As discussed above, traditional health insurance falls into two categories;
1) On-Exchange (otherwise knows as ACA or 'Obamacare' plans) and
Health Sharing Plans, an Alternative to Health Insurance
If an off-exchange plan best fits your needs, a new alternative may be a health-sharing plan. Unlike insurance, they they are not governed by insurance regulators, and can be a little more creative in how they cover people.
They are not run by companies, but rather non-for-profit sharing 'ministries' that in many cases are Christian-based. While you don't have to be a Christian to get a plan, many do require a belief in a 'higher power' to be able to join.
Most of these plans are designed for healthier individuals & families, and do not cover major pre-existing conditions, at least not for a while. Because of this, however, individuals and familes often pay a much lower monthly cost for these plans, sometimes as little as half as much as a traditional health insurance plan.
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Comparing health plan networks, and
why it matters
Types of Health Plan Networks
Your plan's network is the list of doctors and hospitals that you can use with your insurance plan, whether it is an on-exchange, off-exchange or health sharing plan. There are four main types of provider networks, listed below:
HMO "Health Maintenance Organization"
Strictly local or state-wide network of doctors and hospitals, with a primary care doctor ordering tests and coordinating care. Referrals are necessary to see specialists.
PPO "Preferred Provider Organization"
A nationwide network of doctors and hospitals, with additional local doctors as well. No referrals needed to see a specialist, and out-of-network care is also covered, at slightly higher costs.
EPO: "Exclusive Provider Organization"
Kind of a hybrid between HMO's and PPO's, they keep you confined to a more local network of doctors and hospitals, but you do not need referalls to make appointments and see specialists.
Ideally, you would always prefer a PPO network, as it gives you the most amount of provider options with the least restrictions. Sometimes, they can be expensive, depending on the situation. If you have a doctor now that you want to keep, be sure to check that he's in your plan's network.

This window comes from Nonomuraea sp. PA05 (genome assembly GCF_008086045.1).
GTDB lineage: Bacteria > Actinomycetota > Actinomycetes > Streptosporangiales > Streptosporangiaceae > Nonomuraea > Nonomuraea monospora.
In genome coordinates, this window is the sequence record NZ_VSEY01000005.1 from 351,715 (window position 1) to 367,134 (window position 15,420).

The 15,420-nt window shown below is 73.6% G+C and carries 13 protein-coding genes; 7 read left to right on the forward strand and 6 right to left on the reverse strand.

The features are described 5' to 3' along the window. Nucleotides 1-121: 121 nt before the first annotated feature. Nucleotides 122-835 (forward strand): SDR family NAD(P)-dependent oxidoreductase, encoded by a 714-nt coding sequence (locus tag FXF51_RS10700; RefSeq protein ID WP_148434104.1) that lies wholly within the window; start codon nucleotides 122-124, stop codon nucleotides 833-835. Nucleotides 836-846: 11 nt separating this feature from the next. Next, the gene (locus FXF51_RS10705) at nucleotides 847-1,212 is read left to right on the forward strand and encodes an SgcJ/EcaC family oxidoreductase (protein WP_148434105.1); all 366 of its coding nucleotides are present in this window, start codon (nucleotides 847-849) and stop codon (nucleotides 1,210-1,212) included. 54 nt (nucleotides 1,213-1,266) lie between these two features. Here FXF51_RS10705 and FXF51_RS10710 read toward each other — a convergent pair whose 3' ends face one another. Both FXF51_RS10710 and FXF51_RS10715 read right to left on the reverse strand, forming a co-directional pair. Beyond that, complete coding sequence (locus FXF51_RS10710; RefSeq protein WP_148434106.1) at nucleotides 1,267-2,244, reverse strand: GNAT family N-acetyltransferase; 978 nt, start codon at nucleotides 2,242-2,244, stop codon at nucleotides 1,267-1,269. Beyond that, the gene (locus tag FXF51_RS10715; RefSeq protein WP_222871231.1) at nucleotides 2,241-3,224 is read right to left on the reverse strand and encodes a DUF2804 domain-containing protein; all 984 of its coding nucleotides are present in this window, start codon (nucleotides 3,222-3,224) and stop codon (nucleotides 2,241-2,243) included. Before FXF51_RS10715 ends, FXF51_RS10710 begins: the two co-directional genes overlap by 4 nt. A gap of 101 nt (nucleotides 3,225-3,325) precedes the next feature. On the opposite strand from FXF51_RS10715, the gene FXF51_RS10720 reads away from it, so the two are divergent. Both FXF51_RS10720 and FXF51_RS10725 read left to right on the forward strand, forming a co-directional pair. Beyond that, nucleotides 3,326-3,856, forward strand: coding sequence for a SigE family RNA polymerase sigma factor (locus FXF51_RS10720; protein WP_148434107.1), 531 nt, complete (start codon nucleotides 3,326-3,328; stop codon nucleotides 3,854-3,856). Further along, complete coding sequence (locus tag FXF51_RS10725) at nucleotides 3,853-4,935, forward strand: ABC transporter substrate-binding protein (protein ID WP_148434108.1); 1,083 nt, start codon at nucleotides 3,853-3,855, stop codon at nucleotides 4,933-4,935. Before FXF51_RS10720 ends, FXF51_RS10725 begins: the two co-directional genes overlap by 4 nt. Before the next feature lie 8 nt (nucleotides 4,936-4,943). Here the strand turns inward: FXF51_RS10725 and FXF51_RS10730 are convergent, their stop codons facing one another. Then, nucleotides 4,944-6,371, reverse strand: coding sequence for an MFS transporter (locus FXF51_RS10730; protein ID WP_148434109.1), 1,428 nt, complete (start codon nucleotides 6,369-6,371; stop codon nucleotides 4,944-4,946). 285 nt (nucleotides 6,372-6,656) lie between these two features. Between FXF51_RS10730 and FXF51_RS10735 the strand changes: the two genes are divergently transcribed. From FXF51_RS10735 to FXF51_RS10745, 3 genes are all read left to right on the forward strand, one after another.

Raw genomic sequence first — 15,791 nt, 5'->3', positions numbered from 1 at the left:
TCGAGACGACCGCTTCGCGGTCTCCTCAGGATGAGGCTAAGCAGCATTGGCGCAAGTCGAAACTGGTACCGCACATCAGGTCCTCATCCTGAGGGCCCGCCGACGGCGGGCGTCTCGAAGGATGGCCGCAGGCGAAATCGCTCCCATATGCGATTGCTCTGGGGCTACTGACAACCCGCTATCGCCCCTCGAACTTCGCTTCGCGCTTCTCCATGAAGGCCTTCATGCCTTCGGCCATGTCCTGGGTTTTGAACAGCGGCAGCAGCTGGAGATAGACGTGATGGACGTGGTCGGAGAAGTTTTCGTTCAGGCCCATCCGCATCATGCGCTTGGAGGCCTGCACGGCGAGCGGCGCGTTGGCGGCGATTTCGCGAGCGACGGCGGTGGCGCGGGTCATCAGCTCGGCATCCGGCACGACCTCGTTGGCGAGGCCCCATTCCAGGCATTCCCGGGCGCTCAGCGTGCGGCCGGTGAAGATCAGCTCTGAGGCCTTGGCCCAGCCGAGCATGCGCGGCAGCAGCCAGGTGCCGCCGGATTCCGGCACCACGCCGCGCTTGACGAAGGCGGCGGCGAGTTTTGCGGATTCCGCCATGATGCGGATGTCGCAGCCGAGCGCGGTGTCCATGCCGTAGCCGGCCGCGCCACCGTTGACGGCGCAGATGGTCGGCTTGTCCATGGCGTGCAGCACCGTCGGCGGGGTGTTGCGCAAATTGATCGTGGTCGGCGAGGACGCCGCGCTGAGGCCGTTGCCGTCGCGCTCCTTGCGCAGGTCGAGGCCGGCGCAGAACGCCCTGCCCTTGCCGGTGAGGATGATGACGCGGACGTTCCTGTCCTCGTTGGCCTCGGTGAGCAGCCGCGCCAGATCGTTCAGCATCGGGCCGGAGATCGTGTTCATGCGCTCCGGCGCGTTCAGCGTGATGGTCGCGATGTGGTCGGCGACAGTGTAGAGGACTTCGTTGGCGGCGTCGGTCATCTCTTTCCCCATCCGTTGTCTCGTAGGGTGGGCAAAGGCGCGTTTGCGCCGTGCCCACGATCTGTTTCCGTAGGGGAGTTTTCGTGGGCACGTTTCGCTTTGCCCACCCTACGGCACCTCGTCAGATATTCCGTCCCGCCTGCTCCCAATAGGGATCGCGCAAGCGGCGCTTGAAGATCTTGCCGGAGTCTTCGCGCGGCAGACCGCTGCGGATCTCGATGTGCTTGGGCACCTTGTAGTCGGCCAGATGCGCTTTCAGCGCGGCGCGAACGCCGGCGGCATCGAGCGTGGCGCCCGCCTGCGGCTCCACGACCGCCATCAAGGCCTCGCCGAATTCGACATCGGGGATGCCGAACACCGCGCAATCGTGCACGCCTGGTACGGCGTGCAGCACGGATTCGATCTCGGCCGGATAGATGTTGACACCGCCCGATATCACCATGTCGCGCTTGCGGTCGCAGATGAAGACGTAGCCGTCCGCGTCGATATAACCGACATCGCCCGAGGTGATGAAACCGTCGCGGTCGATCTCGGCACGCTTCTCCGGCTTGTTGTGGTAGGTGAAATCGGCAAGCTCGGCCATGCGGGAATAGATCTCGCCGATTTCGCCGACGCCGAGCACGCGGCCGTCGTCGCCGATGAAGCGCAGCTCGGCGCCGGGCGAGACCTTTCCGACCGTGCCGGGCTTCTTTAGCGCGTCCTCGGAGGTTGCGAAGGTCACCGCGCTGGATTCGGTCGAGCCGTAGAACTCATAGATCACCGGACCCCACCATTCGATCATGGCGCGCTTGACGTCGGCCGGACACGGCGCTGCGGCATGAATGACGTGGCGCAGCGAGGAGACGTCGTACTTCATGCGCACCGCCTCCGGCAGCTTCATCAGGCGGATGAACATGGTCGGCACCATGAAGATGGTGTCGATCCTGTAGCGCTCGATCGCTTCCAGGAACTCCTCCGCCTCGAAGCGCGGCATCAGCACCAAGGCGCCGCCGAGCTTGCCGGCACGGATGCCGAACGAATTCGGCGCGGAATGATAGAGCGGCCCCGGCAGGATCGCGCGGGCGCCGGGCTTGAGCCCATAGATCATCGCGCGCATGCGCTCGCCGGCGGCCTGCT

The Last Step: Comparing the Actual Benefits
When comparing your final options, it is important consider how much money it costs when it comes time to use your benefits. When you get sick, there are things to consider such as the deductible, which is the amount of many you must spend before your insurance will pay a claim.
For instance, if a major accident occurs, and you end up in the hospital, how much is that going to cost you? Some deductibles are as high as $15,000.00, or as low as $0. If you have a higher deductible, do you have supplemental coverage to help in a worse-case scenario? There are co-pays on prescriptions, per-visit fees to the emergency room, and urgent care or a regular doctor visits.
Do you see a specialist a lot? Then the cost of a specialist visit will be important. These can all range in price depending on your coverage.
Compare Plans & Quotes
Of course, everyone wants the cheapest plan. But it's not that simple. One of our nerds can walk you through the entire process, helping you compare the options and quotes available to you. We're insurance nerds, it's what we like doing.